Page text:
Om Namah Shivaya

Om Namah Shivaya

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Feb 7, 2011

THE READER: Haiku – The essence of a poetic moment

Understanding Haiku - A Beginner's Guide Part II
Haiku – The essence of a poetic moment

Look at that warbler –
He’s wiping his muddy feet
All over plum blossom
- Issa 1762 – 1826

Now close your eyes and look at that warbler…

The above poem by Kobayashi Issa expresses an almost brutal comic contrast and describes a poetic moment so vividly that one could almost see it through Issa’s eyes even after centuries have passed.

In this feature, I would like take you on to a journey of exploring the world of Haiku and hope that it excites you enough to read, write and explore more of this form.

The Journey
My journey started with the two Haiku below in 80’s… the first one is, one of the most celebrated Haiku.
 
Old Pond
A frog jumps in.
The sound of water
- Basho (1644-94)

Suicide's Note
____________
The calm,
Cool face of the river
Asked me for a kiss.
- Langston Hughes (1902-1967)

These two Haiku are still etched in my mind. It touched me so deeply that I started exploring more and more… from then onwards; it was a journey to know Haiku and in turn, to know my innerself. Haiku is something that distills my thoughts, puts that thought in visual perspective and leave it in my mind to contemplate later – consciously or sub-consciously.

The path
The natural beauty forms much of the early Japanese poetry influenced by Shinto religion with its focus on spirituality as the essence of nature. Probably, below is the first of the poem by Prince Shiki, that lead to Haiku in present form.

Bracken sprouts
Above the stream that
Rushes over rocks.
Spring is here!
- Prince Shiki (668 – 716 CE)

There after, on to a tradition of personal expressions like this one below from a famously beautiful and proud 9th century woman poet Ono no Komachi

No one minded that
The flowers’ beauty faded.
And I saw myself in the world grow old
As the rain went on falling.
- Komachi

Its interesting to note how some of the images that are portrayed thousands of years ago, can almost be the same as some of the later poets portrayed

I come home to our room
On the far side of our bed
Lies her wooden head-rest.
- Hitomaro (8th Centuary)

It pierces my heel
As I walk in the bedroom:
My late wife’s comb.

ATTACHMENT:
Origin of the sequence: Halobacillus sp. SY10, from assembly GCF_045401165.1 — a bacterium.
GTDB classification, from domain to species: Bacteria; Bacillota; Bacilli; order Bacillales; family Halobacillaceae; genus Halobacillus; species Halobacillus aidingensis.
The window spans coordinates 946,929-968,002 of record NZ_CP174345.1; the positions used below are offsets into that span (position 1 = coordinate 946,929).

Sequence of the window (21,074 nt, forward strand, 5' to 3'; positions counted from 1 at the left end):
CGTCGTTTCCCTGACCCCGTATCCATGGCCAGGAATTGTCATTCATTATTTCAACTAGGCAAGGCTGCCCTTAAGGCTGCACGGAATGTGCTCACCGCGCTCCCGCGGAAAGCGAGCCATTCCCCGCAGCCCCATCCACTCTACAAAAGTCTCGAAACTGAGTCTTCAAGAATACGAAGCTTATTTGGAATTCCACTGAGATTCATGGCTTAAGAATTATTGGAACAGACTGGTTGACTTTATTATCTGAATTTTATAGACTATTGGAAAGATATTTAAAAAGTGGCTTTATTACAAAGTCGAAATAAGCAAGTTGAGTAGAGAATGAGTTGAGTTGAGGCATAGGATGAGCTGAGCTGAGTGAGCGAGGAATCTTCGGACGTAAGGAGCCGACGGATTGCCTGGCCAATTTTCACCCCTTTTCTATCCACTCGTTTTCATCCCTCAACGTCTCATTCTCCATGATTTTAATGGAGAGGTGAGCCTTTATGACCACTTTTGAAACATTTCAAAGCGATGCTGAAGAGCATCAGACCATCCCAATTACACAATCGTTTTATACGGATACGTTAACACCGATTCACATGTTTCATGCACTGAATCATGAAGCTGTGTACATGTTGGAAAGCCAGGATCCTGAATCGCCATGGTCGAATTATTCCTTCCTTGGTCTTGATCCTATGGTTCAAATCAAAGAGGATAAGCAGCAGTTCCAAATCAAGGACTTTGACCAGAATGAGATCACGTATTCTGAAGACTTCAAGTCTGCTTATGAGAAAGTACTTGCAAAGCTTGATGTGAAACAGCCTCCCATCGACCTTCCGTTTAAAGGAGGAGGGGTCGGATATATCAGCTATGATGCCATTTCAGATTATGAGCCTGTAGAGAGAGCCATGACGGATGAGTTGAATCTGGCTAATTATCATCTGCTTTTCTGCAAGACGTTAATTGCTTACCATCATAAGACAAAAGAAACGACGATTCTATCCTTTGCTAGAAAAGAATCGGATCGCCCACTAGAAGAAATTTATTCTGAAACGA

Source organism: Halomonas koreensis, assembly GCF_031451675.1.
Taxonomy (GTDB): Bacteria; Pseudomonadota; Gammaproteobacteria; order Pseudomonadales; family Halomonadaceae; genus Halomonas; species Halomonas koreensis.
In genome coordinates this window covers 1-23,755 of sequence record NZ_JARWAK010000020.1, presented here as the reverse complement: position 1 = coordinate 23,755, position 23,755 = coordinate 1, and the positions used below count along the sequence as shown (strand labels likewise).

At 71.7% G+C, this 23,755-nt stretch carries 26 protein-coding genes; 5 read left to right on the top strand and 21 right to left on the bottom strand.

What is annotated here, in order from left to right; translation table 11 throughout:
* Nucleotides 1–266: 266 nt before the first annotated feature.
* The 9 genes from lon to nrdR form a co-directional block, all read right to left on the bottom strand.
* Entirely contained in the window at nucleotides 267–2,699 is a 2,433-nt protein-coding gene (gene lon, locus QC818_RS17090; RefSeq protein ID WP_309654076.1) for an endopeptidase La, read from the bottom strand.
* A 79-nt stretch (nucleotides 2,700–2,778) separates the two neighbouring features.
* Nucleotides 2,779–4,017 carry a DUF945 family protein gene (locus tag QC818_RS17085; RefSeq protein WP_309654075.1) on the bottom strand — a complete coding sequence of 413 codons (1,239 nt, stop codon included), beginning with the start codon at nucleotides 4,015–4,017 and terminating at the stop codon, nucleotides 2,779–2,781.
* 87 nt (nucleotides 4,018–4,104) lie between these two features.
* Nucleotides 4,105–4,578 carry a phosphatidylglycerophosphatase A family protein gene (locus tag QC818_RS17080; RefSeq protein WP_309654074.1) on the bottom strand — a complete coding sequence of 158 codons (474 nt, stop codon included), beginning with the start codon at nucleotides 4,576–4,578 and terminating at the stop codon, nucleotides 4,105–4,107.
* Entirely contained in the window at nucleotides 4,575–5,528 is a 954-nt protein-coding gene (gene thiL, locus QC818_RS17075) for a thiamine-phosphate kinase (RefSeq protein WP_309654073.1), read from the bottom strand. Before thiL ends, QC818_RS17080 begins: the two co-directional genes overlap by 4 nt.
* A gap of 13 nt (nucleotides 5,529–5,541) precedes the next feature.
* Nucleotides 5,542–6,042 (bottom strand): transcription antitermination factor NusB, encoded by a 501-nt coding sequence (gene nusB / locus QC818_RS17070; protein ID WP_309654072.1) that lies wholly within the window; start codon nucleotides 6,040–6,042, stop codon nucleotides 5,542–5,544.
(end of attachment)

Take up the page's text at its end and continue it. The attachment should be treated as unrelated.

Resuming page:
- Buson (1716 – 83)

The classical poems were known as Waka meaning ‘Japanese poem or song’ in the 9th century which were mainly of two types – a long form called Choka and a short form known as Tanka. This short form became Japan’s most popular and aristocratic form. Governing syllable length and subject matter, classical poetic conventions dictated the language of Tanka. Slowly the poets began to introduce common language like ordinary speech, Chinese, street talk, slang, Buddhist terminology and even obscenity into collectively written verses known as Renga. In this form, the separate stanzas in Renga were 31 syllable Tanka, the first and second parts of which comprised 17 and 14 syllable. A typical Renga session might last for hours with small group of men (usually men) gathered around an experienced poet and collectively write poems, some times hundred verses long. These separate verses were linked by a subject, emotions or imagery. Here is one such example of the start of Renga session, jointly composed by Basho and his disciples.

Even the hawk’s feathers
Have been smothered by a passing shower
Of early winter rain
- Kyorai
Ruffled by a gust of wind
Dead leaves come to rest again.
- Basho
… and so on

The opening 17 syllable stanza was known as Hokku which, later19th Century poet, Shiki gave the name as Haiku (which denotes a free standing autonomous Hokku poem).

The path I travelled…
Basho - acknowledged as the supreme master of Haiku, said to his Zen Teacher “Haiku are description of what is happening at a particular ‘haiku moment’. Creating vivid images, each haiku paints a unique and dramatic scene that expresses emotions and some times, a philosophical thought to be contemplated upon, from the natural or social world. Basho also emphasized sincerity and seriousness – the poetic truth of words, pointing to higher reality.

I am not a Haiku expert or even claim to be a Haiku writer but I firmly believe that everything that comes from the heart in a flash of insight is Haiku. Holding on to that seed and then putting words around it in order to paint a picture; to make it a complete thought that makes readers to reflect upon it, is what I feel is ‘writing’ Haiku.

I hope this feature has given you an urge to explore more. Hold on to your thoughts and insight that gets manifested in your heart by nature, or moment in the present, or an emotional experience and then write few words around it and see if you can paint a picture with words.

I signoff with my words around the seed “From consciousness to supreme consciousness”
Image Curtsey: www.freemarketdesign.com
Under my feet
Road disappeared
Am I the destination? 
- Shashi


Text and Image Sources: Tom Lowenstein’s Classic Haiku and Wikipedia



Disclaimers:
a) The views in the article are mine, where ever not mentioned otherwise. I have tried to give, as far as possible, all the sources of the text and images that I have used in the article, if I have missed out someone or something, let me know. I will amend the same.
b) I don’t claim to be an expert in Haiku (actually I don’t limit myself to the rules of classical Haiku hence I mostly call my writing in this genre as Haiku-T). This article intends to give a general idea about Haiku for the beginners as well as sharing of my thoughts about it. Those who are serious students of Haiku should either check with Haiku Society of America or the local universities.
________
Shashi
 नमः शिवाय
Om Namah Shivaya
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